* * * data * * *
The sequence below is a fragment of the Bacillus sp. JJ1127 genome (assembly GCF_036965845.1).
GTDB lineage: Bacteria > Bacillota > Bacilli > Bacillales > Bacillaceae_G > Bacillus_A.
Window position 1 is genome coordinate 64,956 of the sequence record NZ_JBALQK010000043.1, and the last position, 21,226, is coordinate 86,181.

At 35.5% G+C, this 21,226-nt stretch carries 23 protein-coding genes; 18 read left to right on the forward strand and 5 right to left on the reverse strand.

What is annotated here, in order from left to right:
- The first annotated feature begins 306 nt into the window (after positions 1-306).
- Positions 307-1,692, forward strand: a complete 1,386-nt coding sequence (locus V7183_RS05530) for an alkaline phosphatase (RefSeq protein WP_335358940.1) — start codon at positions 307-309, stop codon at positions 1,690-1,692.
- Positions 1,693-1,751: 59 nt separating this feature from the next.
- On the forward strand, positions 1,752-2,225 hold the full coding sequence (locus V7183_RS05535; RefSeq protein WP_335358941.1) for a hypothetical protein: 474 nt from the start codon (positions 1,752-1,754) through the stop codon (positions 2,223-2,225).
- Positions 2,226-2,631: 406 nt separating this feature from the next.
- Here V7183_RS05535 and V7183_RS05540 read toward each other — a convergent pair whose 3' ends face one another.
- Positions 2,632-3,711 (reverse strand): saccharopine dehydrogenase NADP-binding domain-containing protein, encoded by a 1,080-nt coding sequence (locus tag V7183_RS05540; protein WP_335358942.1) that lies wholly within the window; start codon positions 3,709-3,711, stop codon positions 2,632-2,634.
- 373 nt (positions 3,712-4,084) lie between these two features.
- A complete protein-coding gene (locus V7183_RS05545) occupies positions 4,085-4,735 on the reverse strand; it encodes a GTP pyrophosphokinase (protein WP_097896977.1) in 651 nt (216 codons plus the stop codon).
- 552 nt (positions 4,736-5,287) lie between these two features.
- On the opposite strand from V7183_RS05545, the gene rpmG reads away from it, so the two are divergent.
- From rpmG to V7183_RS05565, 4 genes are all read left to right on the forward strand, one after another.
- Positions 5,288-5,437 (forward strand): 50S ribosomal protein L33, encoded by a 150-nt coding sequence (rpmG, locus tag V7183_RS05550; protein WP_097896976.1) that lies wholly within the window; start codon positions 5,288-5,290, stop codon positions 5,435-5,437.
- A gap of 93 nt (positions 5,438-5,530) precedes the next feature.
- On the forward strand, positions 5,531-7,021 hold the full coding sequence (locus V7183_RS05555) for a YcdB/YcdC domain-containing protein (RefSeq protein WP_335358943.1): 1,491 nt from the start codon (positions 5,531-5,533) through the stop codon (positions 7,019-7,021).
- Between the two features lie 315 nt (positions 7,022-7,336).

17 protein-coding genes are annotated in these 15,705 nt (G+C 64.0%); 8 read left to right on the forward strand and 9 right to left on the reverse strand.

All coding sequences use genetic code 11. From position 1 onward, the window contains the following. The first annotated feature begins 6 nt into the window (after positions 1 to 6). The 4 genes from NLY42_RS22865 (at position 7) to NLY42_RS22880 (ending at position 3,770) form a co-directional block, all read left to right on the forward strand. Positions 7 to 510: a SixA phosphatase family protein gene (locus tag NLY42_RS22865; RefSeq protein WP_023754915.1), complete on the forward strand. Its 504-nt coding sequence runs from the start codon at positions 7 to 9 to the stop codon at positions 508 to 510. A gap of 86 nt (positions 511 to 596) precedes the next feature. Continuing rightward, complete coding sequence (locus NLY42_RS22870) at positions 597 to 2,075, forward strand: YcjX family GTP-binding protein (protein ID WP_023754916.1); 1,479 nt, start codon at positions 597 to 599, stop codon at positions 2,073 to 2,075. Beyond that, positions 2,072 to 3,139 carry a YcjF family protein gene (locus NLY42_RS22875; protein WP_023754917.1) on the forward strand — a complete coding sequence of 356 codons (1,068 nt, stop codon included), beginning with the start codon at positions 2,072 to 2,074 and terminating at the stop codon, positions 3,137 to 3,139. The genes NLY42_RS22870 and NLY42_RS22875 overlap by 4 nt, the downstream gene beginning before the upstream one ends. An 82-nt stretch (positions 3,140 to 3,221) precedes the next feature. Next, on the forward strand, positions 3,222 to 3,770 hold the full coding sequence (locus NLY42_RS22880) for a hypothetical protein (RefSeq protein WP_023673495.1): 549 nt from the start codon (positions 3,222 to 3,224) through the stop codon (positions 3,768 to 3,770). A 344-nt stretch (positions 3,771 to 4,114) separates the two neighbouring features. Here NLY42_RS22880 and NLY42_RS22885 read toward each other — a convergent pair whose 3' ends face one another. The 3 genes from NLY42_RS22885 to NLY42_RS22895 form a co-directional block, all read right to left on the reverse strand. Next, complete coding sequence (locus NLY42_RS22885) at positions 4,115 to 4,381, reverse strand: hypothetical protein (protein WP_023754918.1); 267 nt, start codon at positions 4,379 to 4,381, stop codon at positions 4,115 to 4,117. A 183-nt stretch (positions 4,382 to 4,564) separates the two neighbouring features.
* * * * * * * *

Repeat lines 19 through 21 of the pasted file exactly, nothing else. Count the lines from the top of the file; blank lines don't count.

- A gap of 93 nt (positions 5,438-5,530) precedes the next feature.
- On the forward strand, positions 5,531-7,021 hold the full coding sequence (locus V7183_RS05555) for a YcdB/YcdC domain-containing protein (RefSeq protein WP_335358943.1): 1,491 nt from the start codon (positions 5,531-5,533) through the stop codon (positions 7,019-7,021).
- Between the two features lie 315 nt (positions 7,022-7,336).